Epoxy floor coverings are an increasingly common choice for commercial kitchens and bars. Epoxy is a chemically bonded material that is applied like a thick paint. It is durable, impact resistant, flame resistant and water resistant. Epoxy is most suitable for applying over a concrete surface, and slip resistant epoxy coatings that include granular or rubberised particles can produce a floor surface that’s non-slip as well as durable and easy to keep clean.
The only drawbacks? An epoxy coating must be applied to a clean and even surface, and it has to be renewed every so often. High quality epoxy, well applied, lasts for approximately ten years and then needs to be reapplied. Epoxy is relatively inexpensive and easy to work with as well as being practical and fairly durable, so it’s no wonder that it has become so popular with businesses. An epoxy coating can be applied and fully cured in as little as a couple of hours, depending on product used.
Why, then, is epoxy flooring worthy of a blog post? There are two interesting angles. First, there’s the difference between waterproofing requirements under the BCA – the Building Code of Australia – and under the Food Act. Then, there are the specific legal requirements for junctions and detailing. These requirements add complexity to something that you’d expect to be very simple and straightforward.
Food Service Area Requirements Under the Food Act
As I mentioned in a previous post on solid cool room walls for food service areas, food preparation premises, including bars, are required to comply with the Food Act 2003, Food Regulation 2004 and AS 4674-2004. Epoxy-coated concrete floors are considered to be acceptable under the Food Act and related regulations. However, the surface must be well prepared and well finished. For example, any cracks in the concrete floor need to be patched before epoxy is applied, and coving must be attached and fully sealed at the junction between the floor and the surrounding walls, creating a seamless transition and a waterproof surface to a height of around 70mm. This makes the floor easier to keep clean and the wall less accessible to pests.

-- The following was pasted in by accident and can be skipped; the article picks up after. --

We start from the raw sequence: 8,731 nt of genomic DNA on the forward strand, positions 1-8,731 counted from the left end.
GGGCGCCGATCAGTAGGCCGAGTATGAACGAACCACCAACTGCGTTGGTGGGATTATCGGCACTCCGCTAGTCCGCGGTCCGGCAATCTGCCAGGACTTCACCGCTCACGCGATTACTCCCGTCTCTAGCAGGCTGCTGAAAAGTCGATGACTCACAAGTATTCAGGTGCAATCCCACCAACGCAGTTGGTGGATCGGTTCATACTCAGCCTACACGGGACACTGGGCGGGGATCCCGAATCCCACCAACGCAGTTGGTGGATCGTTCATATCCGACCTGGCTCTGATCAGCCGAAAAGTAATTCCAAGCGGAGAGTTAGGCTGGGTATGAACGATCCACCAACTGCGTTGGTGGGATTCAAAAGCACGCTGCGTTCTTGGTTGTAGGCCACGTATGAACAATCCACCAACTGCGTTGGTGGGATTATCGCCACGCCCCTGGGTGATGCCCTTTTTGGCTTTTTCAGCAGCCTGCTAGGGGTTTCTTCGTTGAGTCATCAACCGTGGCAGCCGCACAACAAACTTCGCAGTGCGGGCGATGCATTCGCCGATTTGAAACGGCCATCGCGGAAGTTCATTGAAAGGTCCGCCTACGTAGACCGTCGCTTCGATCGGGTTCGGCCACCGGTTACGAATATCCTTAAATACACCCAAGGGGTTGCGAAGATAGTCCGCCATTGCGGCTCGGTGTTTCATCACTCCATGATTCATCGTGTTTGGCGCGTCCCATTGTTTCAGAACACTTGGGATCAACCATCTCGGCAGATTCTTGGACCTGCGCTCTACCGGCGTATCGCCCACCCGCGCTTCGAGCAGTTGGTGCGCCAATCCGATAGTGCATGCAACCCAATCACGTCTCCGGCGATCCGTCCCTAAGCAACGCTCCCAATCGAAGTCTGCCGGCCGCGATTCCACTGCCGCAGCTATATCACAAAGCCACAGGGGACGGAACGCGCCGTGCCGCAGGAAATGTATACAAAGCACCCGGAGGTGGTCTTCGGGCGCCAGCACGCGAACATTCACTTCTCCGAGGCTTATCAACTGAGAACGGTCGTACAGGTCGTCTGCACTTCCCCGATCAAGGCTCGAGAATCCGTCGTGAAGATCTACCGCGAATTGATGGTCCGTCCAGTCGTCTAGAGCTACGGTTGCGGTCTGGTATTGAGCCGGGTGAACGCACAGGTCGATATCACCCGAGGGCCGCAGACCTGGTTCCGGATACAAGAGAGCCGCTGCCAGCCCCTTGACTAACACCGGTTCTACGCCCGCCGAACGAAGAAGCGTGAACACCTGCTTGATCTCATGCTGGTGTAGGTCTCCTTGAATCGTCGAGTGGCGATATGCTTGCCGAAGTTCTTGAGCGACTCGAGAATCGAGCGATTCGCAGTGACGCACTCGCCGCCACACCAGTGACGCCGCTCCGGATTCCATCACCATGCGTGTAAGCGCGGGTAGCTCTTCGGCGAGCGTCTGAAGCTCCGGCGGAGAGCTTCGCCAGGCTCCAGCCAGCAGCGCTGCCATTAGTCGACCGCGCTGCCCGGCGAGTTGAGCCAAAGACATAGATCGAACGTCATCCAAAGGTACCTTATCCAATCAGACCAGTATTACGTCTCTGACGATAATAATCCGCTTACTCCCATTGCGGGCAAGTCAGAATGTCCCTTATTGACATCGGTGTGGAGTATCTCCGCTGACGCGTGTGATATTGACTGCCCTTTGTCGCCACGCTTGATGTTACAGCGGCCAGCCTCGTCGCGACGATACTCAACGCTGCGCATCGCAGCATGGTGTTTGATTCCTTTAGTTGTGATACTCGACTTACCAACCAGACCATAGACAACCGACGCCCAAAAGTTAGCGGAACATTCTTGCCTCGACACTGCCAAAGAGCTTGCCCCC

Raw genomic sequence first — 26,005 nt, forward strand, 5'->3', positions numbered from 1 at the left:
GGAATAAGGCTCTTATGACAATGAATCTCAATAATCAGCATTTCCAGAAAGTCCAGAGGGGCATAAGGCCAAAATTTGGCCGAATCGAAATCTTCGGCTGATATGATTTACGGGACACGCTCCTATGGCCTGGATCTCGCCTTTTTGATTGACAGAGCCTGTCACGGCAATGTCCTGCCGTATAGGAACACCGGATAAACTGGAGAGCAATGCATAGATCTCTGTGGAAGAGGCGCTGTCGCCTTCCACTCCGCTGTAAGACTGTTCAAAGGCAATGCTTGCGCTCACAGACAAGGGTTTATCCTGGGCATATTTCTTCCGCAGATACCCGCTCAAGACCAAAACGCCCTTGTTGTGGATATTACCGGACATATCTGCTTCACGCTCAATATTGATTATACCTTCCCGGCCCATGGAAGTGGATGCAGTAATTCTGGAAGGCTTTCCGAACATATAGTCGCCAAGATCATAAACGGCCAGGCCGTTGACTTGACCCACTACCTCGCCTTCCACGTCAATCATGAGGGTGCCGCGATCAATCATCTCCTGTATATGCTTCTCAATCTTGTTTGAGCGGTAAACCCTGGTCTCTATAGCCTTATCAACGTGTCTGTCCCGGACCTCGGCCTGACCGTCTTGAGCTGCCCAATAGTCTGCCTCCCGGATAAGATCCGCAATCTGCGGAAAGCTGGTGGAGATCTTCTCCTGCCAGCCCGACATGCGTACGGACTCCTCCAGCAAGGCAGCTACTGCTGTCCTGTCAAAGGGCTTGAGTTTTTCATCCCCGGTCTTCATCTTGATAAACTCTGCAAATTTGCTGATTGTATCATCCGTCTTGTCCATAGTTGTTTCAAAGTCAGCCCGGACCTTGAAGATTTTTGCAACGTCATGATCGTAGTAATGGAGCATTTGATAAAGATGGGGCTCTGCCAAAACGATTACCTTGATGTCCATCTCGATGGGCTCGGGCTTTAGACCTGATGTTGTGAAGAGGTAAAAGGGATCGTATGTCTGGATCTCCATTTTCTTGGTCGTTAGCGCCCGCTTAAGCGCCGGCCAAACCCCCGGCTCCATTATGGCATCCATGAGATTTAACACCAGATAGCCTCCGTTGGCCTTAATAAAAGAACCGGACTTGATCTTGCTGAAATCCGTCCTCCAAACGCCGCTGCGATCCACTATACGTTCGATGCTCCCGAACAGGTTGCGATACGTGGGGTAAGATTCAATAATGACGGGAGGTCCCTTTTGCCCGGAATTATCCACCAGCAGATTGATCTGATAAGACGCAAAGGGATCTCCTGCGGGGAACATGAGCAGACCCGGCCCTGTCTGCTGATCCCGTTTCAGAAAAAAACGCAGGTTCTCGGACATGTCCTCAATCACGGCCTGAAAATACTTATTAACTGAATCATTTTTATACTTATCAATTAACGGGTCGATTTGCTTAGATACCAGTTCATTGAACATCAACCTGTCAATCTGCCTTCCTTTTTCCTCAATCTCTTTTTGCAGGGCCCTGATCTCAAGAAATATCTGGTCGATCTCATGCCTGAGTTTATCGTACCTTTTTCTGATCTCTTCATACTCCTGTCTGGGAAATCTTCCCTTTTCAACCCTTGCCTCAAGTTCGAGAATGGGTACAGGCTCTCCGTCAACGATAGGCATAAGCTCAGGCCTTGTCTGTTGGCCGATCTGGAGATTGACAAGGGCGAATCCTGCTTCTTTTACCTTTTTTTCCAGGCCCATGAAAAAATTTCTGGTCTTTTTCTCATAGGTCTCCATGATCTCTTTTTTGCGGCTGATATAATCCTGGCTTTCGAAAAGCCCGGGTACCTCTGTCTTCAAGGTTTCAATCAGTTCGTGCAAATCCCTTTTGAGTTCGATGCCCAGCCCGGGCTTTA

Building Code of Australia (BCA)
While the extra preparation and careful detailing required under the food service standards certainly makes sense for commercial food and beverage handling areas, those aren’t the only rules that affect the floors of commercial kitchens and bars. The Building Code of Australia, or BCA, has a say in how they’re built, too.
The issue that the BCA people are concerned with is epoxy’s lack of elasticity. It forms a strong chemical bind with concrete, and it is not a flexible material. If the concrete cracks, the epoxy cracks. If the epoxy is damaged then its water resistance is lost in the damaged area. That’s why, in some applications, a second, more elastic waterproof layer is required under the epoxy. Unfortunately, adding a second layer of protection increases the cost of the job and the time it takes to complete it.
If you have a commercial kitchen, a bar area or in fact any food service or wet area that you need to choose a floor finish for, then epoxy is a good option.